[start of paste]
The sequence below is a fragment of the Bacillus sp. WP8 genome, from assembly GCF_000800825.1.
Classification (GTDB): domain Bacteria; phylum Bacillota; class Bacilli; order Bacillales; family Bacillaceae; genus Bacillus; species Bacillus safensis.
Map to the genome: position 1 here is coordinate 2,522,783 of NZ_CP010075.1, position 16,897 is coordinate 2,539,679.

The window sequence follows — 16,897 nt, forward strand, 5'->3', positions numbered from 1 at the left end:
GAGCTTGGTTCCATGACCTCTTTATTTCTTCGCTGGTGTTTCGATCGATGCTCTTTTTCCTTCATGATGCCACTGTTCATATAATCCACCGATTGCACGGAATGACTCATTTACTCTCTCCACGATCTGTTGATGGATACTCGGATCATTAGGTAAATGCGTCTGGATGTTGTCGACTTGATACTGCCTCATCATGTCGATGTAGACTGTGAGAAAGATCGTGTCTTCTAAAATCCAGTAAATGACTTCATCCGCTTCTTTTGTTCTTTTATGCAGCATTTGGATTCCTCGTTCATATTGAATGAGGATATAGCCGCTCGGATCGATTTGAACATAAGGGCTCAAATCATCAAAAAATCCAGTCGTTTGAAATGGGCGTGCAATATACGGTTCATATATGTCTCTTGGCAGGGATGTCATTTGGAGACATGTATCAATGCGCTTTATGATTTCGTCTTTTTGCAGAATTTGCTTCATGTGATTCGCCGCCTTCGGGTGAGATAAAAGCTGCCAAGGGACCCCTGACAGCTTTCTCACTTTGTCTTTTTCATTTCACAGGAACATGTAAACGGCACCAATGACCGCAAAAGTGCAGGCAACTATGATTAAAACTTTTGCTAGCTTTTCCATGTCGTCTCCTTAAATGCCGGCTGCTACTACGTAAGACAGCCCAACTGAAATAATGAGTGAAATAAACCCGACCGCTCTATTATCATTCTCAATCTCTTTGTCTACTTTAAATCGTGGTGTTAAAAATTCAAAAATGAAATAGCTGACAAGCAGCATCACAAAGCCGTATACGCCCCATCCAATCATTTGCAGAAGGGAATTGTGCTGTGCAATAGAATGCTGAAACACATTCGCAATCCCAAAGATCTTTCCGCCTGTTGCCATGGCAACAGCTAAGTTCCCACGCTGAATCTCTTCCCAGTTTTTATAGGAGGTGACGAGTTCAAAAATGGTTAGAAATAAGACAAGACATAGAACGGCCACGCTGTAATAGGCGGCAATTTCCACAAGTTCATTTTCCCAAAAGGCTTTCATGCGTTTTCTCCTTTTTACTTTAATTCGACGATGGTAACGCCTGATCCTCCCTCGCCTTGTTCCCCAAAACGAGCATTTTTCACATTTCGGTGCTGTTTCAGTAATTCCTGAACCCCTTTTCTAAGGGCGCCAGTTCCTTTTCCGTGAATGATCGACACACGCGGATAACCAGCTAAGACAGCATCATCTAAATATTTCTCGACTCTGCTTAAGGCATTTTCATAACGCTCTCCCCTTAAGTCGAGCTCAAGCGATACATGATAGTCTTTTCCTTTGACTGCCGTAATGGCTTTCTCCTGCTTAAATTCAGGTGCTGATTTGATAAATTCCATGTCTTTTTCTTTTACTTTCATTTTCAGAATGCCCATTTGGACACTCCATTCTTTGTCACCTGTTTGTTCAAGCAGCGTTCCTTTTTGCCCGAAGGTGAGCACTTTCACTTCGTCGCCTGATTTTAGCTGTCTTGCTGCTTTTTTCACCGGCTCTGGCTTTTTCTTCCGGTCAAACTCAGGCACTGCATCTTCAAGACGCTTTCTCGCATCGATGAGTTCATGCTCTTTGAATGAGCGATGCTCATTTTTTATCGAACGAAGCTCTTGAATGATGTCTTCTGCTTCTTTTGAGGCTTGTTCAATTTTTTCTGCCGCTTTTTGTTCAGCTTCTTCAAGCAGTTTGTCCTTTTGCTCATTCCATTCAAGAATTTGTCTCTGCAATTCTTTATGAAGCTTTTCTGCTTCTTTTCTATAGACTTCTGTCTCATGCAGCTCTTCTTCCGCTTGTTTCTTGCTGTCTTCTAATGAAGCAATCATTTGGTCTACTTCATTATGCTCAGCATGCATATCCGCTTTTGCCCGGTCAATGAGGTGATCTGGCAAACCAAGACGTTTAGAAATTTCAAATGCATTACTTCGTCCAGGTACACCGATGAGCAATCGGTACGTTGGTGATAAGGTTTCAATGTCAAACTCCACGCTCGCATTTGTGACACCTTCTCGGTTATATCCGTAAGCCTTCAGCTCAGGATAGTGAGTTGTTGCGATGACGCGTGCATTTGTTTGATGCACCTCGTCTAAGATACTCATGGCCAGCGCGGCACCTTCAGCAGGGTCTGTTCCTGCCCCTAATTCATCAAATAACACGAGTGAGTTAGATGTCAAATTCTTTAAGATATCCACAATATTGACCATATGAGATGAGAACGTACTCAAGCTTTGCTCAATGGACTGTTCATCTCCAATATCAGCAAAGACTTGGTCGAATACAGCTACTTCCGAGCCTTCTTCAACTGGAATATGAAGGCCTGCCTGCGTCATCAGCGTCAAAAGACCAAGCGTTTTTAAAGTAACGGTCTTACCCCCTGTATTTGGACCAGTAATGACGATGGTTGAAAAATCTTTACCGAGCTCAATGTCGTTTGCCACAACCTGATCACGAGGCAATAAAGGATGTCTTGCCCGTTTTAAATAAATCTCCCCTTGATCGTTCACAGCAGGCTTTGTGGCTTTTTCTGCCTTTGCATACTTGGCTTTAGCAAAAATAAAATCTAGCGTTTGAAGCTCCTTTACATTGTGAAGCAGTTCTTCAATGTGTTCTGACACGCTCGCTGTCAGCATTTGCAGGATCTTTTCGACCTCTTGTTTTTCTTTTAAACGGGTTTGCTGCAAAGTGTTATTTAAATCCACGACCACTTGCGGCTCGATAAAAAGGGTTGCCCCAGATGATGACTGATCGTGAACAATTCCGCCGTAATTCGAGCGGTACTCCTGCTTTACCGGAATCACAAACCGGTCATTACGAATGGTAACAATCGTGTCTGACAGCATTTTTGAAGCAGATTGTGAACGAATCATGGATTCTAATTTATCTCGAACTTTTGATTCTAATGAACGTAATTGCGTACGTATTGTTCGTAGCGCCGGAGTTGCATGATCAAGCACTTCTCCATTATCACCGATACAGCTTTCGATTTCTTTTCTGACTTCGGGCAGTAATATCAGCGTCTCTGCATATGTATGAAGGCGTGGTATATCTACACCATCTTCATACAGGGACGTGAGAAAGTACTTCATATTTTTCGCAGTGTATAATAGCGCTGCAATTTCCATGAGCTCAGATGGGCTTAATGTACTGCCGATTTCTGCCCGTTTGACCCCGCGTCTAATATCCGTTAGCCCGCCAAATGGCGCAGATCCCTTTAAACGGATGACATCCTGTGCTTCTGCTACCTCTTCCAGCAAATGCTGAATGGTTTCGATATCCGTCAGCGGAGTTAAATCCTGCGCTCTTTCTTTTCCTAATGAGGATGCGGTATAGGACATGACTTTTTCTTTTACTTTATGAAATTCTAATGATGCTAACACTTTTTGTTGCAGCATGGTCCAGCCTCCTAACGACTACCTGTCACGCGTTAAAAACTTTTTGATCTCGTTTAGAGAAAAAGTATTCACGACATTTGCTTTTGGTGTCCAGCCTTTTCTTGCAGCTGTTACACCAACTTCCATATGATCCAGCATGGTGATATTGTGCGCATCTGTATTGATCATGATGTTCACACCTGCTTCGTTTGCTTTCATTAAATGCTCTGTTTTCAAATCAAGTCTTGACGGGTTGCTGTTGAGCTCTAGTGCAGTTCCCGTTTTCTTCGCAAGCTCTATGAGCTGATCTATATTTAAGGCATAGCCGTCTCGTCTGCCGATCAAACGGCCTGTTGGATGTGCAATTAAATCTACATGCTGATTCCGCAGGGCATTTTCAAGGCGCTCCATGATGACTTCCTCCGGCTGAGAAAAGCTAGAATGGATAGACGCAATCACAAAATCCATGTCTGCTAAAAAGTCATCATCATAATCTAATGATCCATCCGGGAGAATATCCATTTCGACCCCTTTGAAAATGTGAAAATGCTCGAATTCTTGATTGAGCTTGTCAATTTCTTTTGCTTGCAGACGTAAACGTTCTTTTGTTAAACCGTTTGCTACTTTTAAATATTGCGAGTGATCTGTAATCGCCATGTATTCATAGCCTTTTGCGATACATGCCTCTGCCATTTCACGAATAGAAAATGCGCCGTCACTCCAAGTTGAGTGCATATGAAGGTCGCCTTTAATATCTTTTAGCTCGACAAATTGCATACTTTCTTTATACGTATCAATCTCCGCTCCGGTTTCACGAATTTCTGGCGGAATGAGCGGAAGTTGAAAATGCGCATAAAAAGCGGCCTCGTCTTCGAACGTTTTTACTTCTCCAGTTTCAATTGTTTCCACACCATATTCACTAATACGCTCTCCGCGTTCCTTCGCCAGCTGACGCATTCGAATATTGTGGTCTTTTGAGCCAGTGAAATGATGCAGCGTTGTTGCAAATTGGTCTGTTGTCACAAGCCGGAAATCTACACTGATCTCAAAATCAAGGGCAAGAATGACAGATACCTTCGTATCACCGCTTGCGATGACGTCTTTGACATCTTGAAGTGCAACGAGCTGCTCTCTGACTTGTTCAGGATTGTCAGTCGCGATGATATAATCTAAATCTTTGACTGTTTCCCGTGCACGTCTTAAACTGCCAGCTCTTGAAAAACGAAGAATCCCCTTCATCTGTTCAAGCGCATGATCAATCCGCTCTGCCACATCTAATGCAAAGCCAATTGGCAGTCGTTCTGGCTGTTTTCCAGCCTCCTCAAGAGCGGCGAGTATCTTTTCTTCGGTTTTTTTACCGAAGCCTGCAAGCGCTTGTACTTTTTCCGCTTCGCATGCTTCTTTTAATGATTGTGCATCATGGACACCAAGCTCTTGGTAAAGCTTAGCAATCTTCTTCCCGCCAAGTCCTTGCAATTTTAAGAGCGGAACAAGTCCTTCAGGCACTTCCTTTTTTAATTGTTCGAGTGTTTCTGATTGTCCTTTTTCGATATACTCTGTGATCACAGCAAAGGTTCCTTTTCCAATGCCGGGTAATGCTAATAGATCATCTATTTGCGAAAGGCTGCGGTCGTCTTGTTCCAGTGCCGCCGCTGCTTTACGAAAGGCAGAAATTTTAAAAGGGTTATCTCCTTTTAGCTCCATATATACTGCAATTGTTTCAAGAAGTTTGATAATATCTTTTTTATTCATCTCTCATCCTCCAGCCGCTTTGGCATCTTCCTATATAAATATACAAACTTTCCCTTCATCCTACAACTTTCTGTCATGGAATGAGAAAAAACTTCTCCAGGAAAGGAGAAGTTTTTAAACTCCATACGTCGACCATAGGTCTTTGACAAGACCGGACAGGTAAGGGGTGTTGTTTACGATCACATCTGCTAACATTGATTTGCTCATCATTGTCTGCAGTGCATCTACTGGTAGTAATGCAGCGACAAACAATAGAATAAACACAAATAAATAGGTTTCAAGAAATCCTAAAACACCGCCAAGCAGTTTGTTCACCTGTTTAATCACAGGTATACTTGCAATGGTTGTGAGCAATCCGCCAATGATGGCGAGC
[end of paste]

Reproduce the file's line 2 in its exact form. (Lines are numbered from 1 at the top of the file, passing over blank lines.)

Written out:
Classification (GTDB): domain Bacteria; phylum Bacillota; class Bacilli; order Bacillales; family Bacillaceae; genus Bacillus; species Bacillus safensis.